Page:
Eight suspects arrested for Malaysian tanker hijacking

Kuala Lumpur


 Eight suspected Indonesian pirates were arrested near the Vietnamese archipelago of Tho Chu Island on Friday, hours after they fled from a hijacked Malaysian oil tanker, media reports said.

"They were caught near Tho Chu Island (by Vietnamese Navy officials). They were on a life raft and claimed they were from a fishing boat that sank... We are checking their story and investigation is under way," the Malaysian Star quoted Malaysia's Navy Chief Tan Sri Abdul Aziz Jaafar as saying.

Earlier on Thursday evening, all eight hijackers fled in rescue boats but the captain of the hijacked tanker informed the authorities only some five hours later as he was threatened by the pirates not to reveal their escape plan, according to the Malaysian Navy chief.

The pirates warned the Malaysian Navy ship following them to keep a five nautical-mile distance, threatening the crew would be hurt if the ship got too close. The pirates said they were heading toward Indonesia's Natuna Islands, according to Xinhua news agency.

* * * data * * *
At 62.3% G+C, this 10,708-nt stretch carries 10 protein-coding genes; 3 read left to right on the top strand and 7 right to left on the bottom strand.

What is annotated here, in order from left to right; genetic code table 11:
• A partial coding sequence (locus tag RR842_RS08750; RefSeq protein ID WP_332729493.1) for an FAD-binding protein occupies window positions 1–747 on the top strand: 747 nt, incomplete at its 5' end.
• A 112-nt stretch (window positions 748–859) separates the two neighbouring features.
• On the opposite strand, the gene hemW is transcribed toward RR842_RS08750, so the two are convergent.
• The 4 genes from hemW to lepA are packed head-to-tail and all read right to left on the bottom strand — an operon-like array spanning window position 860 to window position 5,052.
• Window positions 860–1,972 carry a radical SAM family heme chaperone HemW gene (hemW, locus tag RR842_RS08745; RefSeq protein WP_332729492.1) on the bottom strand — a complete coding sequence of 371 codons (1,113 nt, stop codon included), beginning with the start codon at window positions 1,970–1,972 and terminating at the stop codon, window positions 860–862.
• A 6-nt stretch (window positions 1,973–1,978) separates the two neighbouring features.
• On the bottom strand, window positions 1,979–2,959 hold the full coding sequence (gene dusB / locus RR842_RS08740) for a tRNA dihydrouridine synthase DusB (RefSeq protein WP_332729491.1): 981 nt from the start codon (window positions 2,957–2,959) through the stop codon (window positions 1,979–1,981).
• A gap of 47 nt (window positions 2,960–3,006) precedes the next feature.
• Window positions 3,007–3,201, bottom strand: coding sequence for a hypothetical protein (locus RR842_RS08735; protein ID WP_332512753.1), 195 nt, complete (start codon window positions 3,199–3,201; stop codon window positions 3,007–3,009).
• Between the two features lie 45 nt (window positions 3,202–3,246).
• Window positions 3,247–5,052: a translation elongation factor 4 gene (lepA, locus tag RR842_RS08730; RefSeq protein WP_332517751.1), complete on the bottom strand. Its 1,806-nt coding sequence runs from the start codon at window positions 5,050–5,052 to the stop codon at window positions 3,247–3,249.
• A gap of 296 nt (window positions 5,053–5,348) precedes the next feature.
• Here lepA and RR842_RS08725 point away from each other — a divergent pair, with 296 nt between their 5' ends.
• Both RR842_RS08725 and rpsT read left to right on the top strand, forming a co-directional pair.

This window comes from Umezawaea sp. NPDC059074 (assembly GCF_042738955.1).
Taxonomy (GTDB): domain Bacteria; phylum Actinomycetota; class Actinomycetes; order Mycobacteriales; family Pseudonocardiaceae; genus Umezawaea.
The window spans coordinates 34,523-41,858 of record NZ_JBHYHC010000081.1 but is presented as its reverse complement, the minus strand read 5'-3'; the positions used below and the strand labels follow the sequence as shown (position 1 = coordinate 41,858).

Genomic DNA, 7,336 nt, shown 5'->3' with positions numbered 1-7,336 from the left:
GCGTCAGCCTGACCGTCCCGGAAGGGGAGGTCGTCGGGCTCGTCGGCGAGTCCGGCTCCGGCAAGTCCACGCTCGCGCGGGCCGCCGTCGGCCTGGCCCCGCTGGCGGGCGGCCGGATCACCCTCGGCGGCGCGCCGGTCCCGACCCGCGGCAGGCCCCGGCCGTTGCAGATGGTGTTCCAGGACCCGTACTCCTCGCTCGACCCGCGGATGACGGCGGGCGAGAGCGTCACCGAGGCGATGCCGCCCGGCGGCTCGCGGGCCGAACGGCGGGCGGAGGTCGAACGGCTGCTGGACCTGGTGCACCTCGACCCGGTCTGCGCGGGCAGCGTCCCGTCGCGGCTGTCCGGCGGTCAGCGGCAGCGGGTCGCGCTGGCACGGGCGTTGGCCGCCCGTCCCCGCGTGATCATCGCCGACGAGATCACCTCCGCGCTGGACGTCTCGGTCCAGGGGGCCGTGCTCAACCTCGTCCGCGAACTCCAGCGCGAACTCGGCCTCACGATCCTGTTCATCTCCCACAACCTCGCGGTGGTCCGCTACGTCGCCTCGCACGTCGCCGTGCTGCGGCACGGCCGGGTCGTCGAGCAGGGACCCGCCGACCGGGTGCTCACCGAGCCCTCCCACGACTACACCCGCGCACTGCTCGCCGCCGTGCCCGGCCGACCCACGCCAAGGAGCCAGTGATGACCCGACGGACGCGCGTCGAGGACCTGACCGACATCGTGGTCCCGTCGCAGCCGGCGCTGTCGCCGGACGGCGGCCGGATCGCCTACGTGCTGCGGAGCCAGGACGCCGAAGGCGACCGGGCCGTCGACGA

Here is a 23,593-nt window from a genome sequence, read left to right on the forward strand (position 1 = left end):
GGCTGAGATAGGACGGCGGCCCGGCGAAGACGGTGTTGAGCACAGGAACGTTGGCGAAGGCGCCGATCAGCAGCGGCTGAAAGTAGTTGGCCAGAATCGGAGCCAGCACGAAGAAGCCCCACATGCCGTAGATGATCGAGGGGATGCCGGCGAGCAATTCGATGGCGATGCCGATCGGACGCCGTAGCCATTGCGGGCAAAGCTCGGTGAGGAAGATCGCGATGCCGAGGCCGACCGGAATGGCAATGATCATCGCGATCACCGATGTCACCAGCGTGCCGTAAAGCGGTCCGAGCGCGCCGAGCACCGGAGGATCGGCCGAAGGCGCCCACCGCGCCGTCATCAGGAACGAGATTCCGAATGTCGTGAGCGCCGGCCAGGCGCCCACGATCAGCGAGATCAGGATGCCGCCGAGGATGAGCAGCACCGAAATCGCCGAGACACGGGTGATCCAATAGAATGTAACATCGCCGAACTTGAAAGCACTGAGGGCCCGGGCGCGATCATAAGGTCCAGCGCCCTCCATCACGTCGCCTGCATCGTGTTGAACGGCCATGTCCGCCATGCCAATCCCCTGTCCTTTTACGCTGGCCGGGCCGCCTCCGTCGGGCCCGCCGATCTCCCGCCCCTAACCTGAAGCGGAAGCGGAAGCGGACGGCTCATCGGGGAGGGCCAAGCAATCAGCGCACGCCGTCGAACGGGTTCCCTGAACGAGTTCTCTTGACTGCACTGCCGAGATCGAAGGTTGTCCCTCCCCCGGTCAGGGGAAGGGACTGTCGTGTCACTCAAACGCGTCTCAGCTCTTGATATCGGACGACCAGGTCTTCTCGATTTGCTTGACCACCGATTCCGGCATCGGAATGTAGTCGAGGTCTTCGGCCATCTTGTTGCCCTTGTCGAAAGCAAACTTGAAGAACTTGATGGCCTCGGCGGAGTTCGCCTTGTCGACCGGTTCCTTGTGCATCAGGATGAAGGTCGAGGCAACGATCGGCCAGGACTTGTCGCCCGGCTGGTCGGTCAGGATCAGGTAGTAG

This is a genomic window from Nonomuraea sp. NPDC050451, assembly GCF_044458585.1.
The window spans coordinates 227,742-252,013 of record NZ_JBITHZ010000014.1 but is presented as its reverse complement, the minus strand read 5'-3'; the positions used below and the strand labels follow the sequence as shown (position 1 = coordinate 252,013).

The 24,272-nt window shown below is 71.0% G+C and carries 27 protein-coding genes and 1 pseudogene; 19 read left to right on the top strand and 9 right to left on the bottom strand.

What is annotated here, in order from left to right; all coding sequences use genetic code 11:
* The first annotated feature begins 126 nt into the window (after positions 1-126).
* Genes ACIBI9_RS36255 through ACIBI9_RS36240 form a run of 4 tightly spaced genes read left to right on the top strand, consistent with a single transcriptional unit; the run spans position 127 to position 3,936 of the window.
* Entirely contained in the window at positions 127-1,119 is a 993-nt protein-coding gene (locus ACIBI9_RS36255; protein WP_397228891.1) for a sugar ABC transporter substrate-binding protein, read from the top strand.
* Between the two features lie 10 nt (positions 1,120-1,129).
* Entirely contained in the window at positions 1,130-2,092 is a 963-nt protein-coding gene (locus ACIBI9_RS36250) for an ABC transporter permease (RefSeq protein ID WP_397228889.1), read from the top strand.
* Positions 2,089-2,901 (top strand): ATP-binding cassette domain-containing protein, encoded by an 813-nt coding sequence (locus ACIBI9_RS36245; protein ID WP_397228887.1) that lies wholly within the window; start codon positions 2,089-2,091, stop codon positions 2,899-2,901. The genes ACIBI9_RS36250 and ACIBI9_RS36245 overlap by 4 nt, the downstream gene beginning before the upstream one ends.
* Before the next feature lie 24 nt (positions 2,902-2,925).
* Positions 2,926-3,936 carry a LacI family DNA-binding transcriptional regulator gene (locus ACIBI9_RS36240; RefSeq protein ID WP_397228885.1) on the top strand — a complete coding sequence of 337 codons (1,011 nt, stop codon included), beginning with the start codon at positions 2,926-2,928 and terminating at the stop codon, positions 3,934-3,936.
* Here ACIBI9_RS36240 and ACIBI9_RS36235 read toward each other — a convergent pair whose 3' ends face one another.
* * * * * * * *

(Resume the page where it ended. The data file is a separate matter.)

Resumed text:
The eight pirates reportedly fled around 8.30 p.m. on Thursday.

"We turned our ships around and moved, and while we did that they lowered the boat and fled. We did not suspect that they would do that," the Malaysian Navy chief was quoted as saying.

The vanishing act was discovered five hours later when the oil tanker's captain contacted the authorities.

Abdul Aziz said the pirates did not take petrol.

All 22 crew members, including 16 Malaysians, five Indonesians and a Myanmar citizen were safe.

Malaysia started to pursue the pirates with the assistance of an Australian surveillance plane. Assistance was requested from Vietnam, Thailand and Indonesia.

The tanker was on its way from Malacca to the port city of Kuantan when it was hijacked. - IANS